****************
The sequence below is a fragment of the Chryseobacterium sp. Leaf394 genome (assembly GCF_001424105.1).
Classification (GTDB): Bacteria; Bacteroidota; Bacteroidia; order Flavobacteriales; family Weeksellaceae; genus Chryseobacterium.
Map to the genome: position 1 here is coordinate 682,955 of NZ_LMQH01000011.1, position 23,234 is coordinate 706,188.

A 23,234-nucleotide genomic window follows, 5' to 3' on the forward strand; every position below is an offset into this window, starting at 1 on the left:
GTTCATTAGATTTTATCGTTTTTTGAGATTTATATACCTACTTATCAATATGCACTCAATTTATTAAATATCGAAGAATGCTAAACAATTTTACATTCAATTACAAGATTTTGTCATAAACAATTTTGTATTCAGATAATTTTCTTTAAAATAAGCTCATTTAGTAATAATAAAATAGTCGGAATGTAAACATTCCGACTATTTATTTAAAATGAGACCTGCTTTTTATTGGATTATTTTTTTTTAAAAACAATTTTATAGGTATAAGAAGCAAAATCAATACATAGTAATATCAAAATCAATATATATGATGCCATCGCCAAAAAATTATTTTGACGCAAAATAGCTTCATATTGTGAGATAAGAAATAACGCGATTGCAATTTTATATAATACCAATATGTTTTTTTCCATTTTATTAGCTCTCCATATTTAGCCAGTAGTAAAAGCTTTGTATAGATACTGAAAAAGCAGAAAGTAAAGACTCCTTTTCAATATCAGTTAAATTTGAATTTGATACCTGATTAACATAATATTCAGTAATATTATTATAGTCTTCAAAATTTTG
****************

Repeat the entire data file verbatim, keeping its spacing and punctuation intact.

The sequence below is a fragment of the Chryseobacterium sp. Leaf394 genome (assembly GCF_001424105.1).
Classification (GTDB): Bacteria; Bacteroidota; Bacteroidia; order Flavobacteriales; family Weeksellaceae; genus Chryseobacterium.
Map to the genome: position 1 here is coordinate 682,955 of NZ_LMQH01000011.1, position 23,234 is coordinate 706,188.

A 23,234-nucleotide genomic window follows, 5' to 3' on the forward strand; every position below is an offset into this window, starting at 1 on the left:
GTTCATTAGATTTTATCGTTTTTTGAGATTTATATACCTACTTATCAATATGCACTCAATTTATTAAATATCGAAGAATGCTAAACAATTTTACATTCAATTACAAGATTTTGTCATAAACAATTTTGTATTCAGATAATTTTCTTTAAAATAAGCTCATTTAGTAATAATAAAATAGTCGGAATGTAAACATTCCGACTATTTATTTAAAATGAGACCTGCTTTTTATTGGATTATTTTTTTTTAAAAACAATTTTATAGGTATAAGAAGCAAAATCAATACATAGTAATATCAAAATCAATATATATGATGCCATCGCCAAAAAATTATTTTGACGCAAAATAGCTTCATATTGTGAGATAAGAAATAACGCGATTGCAATTTTATATAATACCAATATGTTTTTTTCCATTTTATTAGCTCTCCATATTTAGCCAGTAGTAAAAGCTTTGTATAGATACTGAAAAAGCAGAAAGTAAAGACTCCTTTTCAATATCAGTTAAATTTGAATTTGATACCTGATTAACATAATATTCAGTAATATTATTATAGTCTTCAAAATTTTG